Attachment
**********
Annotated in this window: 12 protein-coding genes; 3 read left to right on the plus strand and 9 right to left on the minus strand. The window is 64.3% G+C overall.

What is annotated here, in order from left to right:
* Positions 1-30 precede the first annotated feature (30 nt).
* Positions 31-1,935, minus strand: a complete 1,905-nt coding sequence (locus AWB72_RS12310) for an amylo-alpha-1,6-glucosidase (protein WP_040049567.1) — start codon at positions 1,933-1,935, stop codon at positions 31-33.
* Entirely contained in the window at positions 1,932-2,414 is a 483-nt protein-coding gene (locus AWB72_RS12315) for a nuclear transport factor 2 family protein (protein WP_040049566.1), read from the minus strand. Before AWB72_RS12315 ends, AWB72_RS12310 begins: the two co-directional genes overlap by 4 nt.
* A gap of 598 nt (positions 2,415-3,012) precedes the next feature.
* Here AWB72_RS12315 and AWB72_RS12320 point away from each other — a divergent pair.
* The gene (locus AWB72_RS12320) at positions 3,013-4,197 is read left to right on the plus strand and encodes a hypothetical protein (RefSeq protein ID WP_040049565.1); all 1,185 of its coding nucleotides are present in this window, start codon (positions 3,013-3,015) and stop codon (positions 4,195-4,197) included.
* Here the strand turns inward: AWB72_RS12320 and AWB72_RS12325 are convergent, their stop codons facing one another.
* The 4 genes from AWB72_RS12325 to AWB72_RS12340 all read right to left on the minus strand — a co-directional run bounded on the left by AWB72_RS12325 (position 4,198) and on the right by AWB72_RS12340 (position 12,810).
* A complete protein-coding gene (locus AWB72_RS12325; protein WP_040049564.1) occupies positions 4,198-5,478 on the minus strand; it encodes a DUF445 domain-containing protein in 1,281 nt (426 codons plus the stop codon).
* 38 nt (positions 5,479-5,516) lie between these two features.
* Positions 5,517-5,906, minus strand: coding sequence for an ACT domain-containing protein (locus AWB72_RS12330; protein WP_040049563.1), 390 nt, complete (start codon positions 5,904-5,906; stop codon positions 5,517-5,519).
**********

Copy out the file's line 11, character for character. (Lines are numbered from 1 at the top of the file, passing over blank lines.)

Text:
* A complete protein-coding gene (locus AWB72_RS12325; protein WP_040049564.1) occupies positions 4,198-5,478 on the minus strand; it encodes a DUF445 domain-containing protein in 1,281 nt (426 codons plus the stop codon).